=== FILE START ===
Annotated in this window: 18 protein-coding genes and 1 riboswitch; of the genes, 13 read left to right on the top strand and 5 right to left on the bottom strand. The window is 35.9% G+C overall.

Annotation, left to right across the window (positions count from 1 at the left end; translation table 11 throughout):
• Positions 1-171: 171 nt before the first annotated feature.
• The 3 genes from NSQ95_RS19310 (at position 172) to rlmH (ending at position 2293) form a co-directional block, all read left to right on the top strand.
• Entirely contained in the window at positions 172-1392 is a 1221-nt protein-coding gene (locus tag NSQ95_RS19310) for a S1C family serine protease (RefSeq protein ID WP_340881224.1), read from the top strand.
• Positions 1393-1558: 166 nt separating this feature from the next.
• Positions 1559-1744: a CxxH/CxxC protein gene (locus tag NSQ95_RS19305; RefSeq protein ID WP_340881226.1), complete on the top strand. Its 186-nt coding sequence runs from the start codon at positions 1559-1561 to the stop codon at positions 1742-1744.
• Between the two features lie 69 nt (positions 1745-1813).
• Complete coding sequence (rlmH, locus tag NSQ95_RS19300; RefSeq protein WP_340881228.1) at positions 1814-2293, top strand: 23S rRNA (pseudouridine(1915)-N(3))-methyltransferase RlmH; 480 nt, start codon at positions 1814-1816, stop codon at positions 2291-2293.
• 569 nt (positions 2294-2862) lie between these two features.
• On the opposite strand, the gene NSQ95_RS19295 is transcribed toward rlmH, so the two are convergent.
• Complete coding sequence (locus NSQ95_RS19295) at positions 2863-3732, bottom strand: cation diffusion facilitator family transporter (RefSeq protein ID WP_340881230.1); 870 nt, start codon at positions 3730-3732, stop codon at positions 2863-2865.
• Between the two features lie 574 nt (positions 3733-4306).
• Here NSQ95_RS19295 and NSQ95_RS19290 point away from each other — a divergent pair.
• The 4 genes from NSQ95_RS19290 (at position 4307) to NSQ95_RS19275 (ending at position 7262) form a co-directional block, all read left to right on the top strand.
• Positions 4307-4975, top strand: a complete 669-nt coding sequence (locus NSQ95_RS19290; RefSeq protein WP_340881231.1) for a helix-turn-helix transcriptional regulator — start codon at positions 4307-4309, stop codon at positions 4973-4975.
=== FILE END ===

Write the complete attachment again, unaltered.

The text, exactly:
Annotated in this window: 18 protein-coding genes and 1 riboswitch; of the genes, 13 read left to right on the top strand and 5 right to left on the bottom strand. The window is 35.9% G+C overall.

Annotation, left to right across the window (positions count from 1 at the left end; translation table 11 throughout):
• Positions 1-171: 171 nt before the first annotated feature.
• The 3 genes from NSQ95_RS19310 (at position 172) to rlmH (ending at position 2293) form a co-directional block, all read left to right on the top strand.
• Entirely contained in the window at positions 172-1392 is a 1221-nt protein-coding gene (locus tag NSQ95_RS19310) for a S1C family serine protease (RefSeq protein ID WP_340881224.1), read from the top strand.
• Positions 1393-1558: 166 nt separating this feature from the next.
• Positions 1559-1744: a CxxH/CxxC protein gene (locus tag NSQ95_RS19305; RefSeq protein ID WP_340881226.1), complete on the top strand. Its 186-nt coding sequence runs from the start codon at positions 1559-1561 to the stop codon at positions 1742-1744.
• Between the two features lie 69 nt (positions 1745-1813).
• Complete coding sequence (rlmH, locus tag NSQ95_RS19300; RefSeq protein WP_340881228.1) at positions 1814-2293, top strand: 23S rRNA (pseudouridine(1915)-N(3))-methyltransferase RlmH; 480 nt, start codon at positions 1814-1816, stop codon at positions 2291-2293.
• 569 nt (positions 2294-2862) lie between these two features.
• On the opposite strand, the gene NSQ95_RS19295 is transcribed toward rlmH, so the two are convergent.
• Complete coding sequence (locus NSQ95_RS19295) at positions 2863-3732, bottom strand: cation diffusion facilitator family transporter (RefSeq protein ID WP_340881230.1); 870 nt, start codon at positions 3730-3732, stop codon at positions 2863-2865.
• Between the two features lie 574 nt (positions 3733-4306).
• Here NSQ95_RS19295 and NSQ95_RS19290 point away from each other — a divergent pair.
• The 4 genes from NSQ95_RS19290 (at position 4307) to NSQ95_RS19275 (ending at position 7262) form a co-directional block, all read left to right on the top strand.
• Positions 4307-4975, top strand: a complete 669-nt coding sequence (locus NSQ95_RS19290; RefSeq protein WP_340881231.1) for a helix-turn-helix transcriptional regulator — start codon at positions 4307-4309, stop codon at positions 4973-4975.